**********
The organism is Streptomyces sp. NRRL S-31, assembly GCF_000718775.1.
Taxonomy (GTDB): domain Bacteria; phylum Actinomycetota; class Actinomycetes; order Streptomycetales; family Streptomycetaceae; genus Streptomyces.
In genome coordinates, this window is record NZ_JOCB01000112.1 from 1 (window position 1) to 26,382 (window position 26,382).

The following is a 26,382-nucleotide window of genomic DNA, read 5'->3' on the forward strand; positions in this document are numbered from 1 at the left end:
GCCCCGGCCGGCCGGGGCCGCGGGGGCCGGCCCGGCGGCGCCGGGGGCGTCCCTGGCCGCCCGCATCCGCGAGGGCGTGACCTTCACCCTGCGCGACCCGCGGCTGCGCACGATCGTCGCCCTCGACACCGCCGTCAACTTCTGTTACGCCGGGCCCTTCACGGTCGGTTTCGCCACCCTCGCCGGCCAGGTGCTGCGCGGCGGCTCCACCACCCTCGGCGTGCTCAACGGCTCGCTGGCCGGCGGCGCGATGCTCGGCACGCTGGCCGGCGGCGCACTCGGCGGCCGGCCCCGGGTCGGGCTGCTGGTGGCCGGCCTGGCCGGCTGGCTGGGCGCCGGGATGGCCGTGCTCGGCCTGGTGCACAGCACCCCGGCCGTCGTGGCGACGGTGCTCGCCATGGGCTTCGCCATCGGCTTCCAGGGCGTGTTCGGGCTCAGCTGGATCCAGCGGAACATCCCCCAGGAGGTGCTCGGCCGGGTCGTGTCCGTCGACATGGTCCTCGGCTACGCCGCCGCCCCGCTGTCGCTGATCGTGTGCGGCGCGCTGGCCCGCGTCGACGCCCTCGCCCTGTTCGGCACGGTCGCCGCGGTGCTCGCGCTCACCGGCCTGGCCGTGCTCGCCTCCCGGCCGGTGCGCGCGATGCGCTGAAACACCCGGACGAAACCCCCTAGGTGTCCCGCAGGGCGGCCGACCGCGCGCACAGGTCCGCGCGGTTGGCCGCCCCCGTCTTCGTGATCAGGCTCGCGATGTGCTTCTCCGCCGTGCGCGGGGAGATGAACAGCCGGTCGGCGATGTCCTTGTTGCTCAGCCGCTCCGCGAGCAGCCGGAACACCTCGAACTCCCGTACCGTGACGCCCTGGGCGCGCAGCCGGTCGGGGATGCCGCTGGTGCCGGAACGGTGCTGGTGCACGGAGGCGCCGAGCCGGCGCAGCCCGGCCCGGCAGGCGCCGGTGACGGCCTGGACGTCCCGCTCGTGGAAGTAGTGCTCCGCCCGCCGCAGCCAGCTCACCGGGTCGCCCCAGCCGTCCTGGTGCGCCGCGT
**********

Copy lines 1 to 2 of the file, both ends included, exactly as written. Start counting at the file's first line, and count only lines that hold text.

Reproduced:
The organism is Streptomyces sp. NRRL S-31, assembly GCF_000718775.1.
Taxonomy (GTDB): domain Bacteria; phylum Actinomycetota; class Actinomycetes; order Streptomycetales; family Streptomycetaceae; genus Streptomyces.